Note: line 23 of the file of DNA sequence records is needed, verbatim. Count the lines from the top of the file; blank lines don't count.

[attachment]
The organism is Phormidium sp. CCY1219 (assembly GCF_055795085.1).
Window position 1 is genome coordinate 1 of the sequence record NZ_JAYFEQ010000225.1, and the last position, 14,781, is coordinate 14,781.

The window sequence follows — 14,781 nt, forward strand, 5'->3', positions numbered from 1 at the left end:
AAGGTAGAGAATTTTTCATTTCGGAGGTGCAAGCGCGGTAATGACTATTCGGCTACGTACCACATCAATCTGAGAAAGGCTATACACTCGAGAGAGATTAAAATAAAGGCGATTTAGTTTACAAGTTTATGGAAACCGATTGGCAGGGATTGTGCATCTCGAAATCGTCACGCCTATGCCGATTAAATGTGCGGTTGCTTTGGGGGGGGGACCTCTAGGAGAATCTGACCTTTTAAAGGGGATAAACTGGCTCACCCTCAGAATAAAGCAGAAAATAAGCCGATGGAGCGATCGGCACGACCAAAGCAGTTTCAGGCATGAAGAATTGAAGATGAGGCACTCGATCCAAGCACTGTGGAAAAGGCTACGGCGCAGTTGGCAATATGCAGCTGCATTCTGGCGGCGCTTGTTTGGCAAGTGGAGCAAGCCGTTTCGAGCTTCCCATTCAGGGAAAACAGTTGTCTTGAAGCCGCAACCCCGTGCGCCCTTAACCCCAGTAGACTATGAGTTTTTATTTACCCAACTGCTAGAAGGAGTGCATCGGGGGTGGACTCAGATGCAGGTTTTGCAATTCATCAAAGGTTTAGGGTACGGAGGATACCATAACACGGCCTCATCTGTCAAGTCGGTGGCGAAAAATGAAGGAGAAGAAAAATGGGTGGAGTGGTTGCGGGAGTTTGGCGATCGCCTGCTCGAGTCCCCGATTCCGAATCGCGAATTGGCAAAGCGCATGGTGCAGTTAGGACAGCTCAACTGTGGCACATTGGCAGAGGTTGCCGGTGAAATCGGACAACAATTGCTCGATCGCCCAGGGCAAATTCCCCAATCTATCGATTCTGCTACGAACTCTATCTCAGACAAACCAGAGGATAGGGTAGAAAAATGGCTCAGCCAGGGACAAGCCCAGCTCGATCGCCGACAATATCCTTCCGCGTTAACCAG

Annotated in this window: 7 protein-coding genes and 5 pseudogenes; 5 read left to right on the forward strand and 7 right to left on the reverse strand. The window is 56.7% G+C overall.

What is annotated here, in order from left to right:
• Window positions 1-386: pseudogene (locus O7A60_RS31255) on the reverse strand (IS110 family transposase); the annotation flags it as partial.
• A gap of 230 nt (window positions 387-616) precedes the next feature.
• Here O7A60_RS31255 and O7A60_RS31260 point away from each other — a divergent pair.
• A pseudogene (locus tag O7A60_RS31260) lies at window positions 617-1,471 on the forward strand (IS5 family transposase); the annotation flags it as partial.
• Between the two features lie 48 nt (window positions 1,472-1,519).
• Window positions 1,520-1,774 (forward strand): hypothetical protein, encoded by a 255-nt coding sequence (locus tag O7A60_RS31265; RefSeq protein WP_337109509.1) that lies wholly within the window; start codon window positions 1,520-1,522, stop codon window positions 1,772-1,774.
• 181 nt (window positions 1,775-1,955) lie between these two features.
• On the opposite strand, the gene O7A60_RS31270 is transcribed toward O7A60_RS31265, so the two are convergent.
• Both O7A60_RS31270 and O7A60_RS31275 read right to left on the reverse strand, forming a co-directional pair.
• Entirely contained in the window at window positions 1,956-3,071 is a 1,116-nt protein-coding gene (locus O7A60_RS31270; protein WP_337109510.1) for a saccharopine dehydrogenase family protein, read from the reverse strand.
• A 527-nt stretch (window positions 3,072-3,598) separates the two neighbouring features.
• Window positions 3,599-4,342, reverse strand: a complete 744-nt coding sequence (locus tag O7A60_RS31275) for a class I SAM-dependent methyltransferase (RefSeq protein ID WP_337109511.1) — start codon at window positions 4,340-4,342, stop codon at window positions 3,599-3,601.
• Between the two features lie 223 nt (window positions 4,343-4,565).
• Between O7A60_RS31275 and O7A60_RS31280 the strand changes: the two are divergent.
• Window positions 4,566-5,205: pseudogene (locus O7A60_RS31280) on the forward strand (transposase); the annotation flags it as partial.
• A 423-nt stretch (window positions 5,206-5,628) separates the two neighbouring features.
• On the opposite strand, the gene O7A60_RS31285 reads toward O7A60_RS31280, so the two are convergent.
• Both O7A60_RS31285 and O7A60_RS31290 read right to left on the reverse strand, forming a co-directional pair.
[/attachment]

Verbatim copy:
• On the opposite strand, the gene O7A60_RS31285 reads toward O7A60_RS31280, so the two are convergent.